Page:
SUNY New Paltz students enrolled in the seminar course “Science, Environment, and Disease: New Approaches to Science Journalism,” are playing a vital role in bringing research about Lyme disease to the forefront.
Led by Sonia Shah, 2014 James H. Ottaway Sr. Visiting Professor of Journalism, students took part in a 14-week collaborative investigation independently conducting over three-dozen interviews with patients, doctors, and scientists and reviewed over 100 publications. Their research, along with news stories, in-depth features, and op-eds pieces they’ve written, make up the new website aptly named Tick Talk.
“Focusing on this disease was an obvious choice, since my specialty is the intersections between disease, environment, and politics, and New Paltz lies in the epicenter of the Lyme disease epidemic,” said Shah. “Lyme disease should be an easy disease to control. We know how to prevent it and we know how to cure it too. And yet, thanks to reasons both scientific and political, the disease continues to spread, virtually unchecked.”
For John Carey ’16 (Geology), whose research focused on biofilm, a group of microorganisms in which cells stick to each other on a surface, understanding the implications of its connection to Lyme disease from key scientific leaders was helpful in conducting his own research.
“The personal contact with the scientists is something I deeply valued,” said Carey. “I was able to interview experts in the field who offered some helpful insight and feedback on my research and writing.”
This interaction, noted Carey, provided him with practical experience and allowed him to develop a deeper understanding of how knowledge advances in a field–particularly Lyme disease as it’s so complex.
Annie Courtens ’15 (Sociology) agrees.
“Focusing on Lyme disease the whole semester was an incredible learning experience because it’s an issue that falls close to home—and for most of us who live in the Hudson Valley,” said Courtens. “Investing the time into researching the disease has allowed for a better understanding of something that I thought I knew enough about. This project allowed us to fully conceptualize the many facets that a disease can inflict and cause on so many levels that we might not always see.”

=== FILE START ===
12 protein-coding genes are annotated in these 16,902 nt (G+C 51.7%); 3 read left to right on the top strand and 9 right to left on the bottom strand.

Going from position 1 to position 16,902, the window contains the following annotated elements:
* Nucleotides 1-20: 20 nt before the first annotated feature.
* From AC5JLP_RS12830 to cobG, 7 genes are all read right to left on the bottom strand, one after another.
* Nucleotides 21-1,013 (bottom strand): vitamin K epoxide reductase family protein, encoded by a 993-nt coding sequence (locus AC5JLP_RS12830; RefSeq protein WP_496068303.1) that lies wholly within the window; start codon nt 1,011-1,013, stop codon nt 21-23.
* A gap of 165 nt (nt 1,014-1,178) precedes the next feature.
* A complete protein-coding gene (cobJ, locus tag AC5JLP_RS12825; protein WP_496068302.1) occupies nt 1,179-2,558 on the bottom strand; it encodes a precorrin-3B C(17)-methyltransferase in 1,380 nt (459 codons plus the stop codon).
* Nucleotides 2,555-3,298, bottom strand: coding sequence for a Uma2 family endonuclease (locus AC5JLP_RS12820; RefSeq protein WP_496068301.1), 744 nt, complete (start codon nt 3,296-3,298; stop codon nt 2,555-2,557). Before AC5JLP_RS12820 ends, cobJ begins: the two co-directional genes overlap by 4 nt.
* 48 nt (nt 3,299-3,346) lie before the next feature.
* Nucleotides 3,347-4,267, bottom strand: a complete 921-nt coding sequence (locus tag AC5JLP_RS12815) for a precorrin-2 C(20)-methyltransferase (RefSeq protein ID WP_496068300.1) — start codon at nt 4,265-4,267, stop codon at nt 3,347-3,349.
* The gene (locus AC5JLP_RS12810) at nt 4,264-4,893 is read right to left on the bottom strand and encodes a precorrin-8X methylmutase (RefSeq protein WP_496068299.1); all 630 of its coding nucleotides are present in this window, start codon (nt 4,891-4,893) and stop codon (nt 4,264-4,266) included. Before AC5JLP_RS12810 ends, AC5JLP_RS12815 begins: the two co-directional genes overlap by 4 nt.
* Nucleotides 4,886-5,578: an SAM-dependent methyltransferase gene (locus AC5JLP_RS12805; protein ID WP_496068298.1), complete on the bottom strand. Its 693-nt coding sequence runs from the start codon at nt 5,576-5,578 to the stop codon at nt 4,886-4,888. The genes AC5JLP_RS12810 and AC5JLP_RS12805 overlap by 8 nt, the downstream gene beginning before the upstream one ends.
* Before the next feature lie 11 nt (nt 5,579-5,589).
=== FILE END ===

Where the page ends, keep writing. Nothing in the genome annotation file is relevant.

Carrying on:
“Our hope is that the website will be useful for local readers,” said Shah. “It sheds light on the various aspects of the disease and how they are connected, as well as its growing burden in the upstate New York region and beyond.”
SUNY New Paltz student researchers include: Suzie Berkowitz-Abbas ’14 (Journalism), Quinn O’Callaghan ’14 (Journalism), John Carey ’16 (Geology), April Castillo ’14 (Journalism), Annie Courtens ’15 (Sociology), Kelsey Damrad ’14 (Journalism), Smaranda Dumitru ’14 (Journalism), Laura Jensen ’14 (Digital Media and Management), Zach McGrath (Journalism), Jennifer McGreevey ’14 (Journalism), Zameena Mejia ’15 (Journalism), Hannah Nesich ’14 (Journalism), Jennifer Newman ’14 (Journalism), Esther Shevel ’15 (Journalism), Katie Speller ’14 (Journalism), and Jordan Wilkinson ’14 (Journalism).
“Working on the Tick Talk project gave me the chance to explore a side of reporting and storytelling that I had never really thought to pursue. It got me thinking about ways disease, environment, and social issues all come together in the complex human narratives of our area and it challenged me to look deeper into my arsenal of reporting tools to look into these stories. It was a challenging, worthwhile experience.” Katie Speller ’14
The James H. Ottaway Sr. Visiting Professorship, SUNY New Paltz’s only endowed professorship, is named for the founder of Ottaway Newspapers Inc., now the Dow Jones Local Media Group, which operates print and online community media franchises in seven states. The flagship newspaper of the chain is the Times Herald-Record in Middletown, N.Y. For more information, visit http://www.newpaltz.edu/ottaway/.